suggestions for lunch after Metropolitan Museum
can anyone give a suggestion for a wonderful lunch after we visit the Metroplitan this week-someplace uptown.
Cafe Boulud is on 76th St., b/t 5th & Madison. 4-star Chef Daniel Boulud's second-tier restaurant has first-rate cuisine; service that is polished, yet cordial; and a relatively small dining space with attractive contemporary decor. In addition to the a la carte menu, they offer a 3-course lunch prix-fixe for $38, a bargain for food of that high quality. Lunch is served Mon.-Sat.
Cafe Sabarsky is in the Neue Galerie, on the corner of 5th Av. & 86th St. The Austrian cuisine is excellent; service is friendly and efficient; and the dining room, which was probably a drawing room or dining room when this mansion was a private residence, is quite beautiful. The booths offer the most comfortable seating.
If your feet aren't sore from a morning at the museum,
you can walk across the park to Barney Greengrass on
Amsterdam between 86th and 87th.
Hard to steer you away from Bouloud, but I really think Sabarsky is your best bet. One major caveat: you can't make a reservation unless you're a member of the Neue Gallerie, and the lines build up quickly after 12.30, or so.
Also, their door staff (in the cafe, not the museum) range from utterly delightful, via coldly Austrian (Viennese, hmm) to hilariously rude. If you get the right one, you'll be fine. If you get the wrong one, laugh. It's the only antidote.
Finally, the soups in Cafe Sabarsky are special.
re: Sean Dell
We arrived at Sabarsky just prior to 11 a.m., when they switch from breakfast service to lunch, and we had to wait on line for about 15 minutes before a table became available. (Actually, we were doing it as "brunch.") I guess we got lucky because the woman who seated us was very pleasant.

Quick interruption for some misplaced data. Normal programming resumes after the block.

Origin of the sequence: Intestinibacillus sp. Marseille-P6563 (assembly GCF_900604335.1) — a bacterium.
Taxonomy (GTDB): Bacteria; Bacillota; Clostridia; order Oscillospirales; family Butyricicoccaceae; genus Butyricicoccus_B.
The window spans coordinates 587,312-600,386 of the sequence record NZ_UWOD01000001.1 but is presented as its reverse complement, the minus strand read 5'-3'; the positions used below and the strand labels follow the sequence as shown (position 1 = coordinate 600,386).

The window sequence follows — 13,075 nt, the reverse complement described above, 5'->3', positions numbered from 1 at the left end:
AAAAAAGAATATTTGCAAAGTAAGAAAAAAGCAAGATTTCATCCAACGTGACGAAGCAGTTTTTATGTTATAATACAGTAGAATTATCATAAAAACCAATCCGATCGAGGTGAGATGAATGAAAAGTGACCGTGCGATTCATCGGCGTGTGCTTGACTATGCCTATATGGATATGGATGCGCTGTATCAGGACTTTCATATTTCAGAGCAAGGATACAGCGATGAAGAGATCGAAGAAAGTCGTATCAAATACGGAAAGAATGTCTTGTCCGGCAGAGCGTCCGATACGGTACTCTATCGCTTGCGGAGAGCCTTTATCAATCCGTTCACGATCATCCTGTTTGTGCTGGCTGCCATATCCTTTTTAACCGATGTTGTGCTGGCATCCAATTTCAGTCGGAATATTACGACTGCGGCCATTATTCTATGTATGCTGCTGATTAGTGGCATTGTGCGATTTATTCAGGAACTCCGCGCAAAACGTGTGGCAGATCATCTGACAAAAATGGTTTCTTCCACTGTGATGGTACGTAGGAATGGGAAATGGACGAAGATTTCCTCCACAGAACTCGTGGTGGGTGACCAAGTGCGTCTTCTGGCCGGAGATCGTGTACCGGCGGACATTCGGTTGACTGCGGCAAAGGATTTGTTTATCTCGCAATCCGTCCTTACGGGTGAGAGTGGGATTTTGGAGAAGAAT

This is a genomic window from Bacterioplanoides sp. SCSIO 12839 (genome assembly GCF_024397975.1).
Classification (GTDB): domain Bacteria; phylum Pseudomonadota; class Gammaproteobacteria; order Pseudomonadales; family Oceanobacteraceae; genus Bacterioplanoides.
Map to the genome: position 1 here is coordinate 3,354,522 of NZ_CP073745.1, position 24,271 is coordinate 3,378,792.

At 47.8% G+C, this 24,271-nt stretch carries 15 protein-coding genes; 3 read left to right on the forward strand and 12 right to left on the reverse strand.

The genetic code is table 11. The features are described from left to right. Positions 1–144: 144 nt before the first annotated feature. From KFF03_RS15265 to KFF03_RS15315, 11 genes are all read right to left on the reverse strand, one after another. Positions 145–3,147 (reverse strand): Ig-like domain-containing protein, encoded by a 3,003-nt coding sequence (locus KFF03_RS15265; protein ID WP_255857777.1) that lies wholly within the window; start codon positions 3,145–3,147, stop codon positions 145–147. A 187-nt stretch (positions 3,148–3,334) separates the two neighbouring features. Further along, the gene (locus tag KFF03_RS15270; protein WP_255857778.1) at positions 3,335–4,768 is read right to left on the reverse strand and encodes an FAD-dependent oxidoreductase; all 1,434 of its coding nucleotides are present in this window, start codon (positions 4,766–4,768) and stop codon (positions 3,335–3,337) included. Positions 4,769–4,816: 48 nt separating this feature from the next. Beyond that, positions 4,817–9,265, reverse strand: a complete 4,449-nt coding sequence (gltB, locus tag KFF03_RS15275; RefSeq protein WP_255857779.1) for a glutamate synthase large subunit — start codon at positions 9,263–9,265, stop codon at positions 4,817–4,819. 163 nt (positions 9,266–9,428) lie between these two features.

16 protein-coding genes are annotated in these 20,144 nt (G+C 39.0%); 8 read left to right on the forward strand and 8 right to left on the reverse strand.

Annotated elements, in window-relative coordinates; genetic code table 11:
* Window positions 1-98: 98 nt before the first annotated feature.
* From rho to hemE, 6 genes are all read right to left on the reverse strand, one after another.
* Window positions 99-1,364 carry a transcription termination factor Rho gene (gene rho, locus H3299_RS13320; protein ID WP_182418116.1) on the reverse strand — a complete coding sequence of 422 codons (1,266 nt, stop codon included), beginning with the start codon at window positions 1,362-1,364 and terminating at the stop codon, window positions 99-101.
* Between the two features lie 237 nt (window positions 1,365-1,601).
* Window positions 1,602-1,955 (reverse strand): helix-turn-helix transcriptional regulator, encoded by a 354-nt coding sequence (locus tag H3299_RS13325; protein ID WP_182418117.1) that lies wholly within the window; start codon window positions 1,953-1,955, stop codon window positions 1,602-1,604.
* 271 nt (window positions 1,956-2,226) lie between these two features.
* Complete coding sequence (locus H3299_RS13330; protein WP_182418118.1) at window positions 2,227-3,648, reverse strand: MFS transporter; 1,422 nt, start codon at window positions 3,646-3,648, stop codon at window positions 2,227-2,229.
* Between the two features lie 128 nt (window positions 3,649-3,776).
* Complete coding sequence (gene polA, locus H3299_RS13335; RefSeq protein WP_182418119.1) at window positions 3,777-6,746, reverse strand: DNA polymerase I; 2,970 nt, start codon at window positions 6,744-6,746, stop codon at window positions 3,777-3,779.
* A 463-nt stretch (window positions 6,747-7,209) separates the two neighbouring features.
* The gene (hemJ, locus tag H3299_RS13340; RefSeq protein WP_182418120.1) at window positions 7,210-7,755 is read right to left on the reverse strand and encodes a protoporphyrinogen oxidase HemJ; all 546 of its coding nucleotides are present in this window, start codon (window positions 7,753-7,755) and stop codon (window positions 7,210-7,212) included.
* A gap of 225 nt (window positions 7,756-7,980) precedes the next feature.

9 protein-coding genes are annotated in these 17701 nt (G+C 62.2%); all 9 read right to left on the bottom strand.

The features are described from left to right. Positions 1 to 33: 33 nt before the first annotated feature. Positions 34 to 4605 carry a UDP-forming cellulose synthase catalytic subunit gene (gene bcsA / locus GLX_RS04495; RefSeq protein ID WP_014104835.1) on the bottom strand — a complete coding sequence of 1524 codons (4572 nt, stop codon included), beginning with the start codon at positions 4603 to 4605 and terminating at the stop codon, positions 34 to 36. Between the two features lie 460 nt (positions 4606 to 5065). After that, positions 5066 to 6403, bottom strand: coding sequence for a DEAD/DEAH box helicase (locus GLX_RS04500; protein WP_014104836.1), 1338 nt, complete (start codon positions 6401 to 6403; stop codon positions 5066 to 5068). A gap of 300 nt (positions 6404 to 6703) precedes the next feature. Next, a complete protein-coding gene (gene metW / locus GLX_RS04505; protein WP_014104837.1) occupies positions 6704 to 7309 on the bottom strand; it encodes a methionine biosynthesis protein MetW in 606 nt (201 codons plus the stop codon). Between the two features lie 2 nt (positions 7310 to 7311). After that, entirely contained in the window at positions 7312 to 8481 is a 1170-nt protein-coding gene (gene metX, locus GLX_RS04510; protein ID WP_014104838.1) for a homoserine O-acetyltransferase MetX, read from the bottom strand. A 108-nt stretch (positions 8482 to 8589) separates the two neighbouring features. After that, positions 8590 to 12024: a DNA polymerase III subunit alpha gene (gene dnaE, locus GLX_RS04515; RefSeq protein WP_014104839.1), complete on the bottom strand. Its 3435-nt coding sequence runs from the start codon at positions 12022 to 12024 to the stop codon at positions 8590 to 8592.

That said, considering the possible negatives you have pointed to, I would say Cafe Boulud is the better choice. They accept reservations, all the personnel are very pleasant, and unless one is specifically craving Austrian food, at CB, there is much to choose from because there are several different a la carte menus in addition to the bargain prix-fixe. Plus, there are the insanely delicious madeleines at the end of the meal. Worth going there just for them!!
The last time I tried to get into Cafe Sabarsky on a weekday at about 12 noon, there was a line outside to get into the Museum and into the Cafe (one line for both) and there was a wait. I was told that when I got into the building, there was a 30 minute wait to get into the Cafe. I believe there is a smaller cafe a floor below too, but since there was no way of knowing exactly when I would get in and the gentleman at the door of the Museum just did not seem to care to be more precise in giving information, I just left. A few years ago it seemed much easier to get into the Cafe. I guess this is what popularlity plus a snobbish attitude results in.
We were there during the Klimt exhibit. Although there was a long line outside, people going to Sabarsky before seeing the exhibit did not have wait on that line. There was a separate and, at that point, much, much shorter line, inside for the Cafe. After we ate, we went directly to the exhibit without having to wait on that outside line.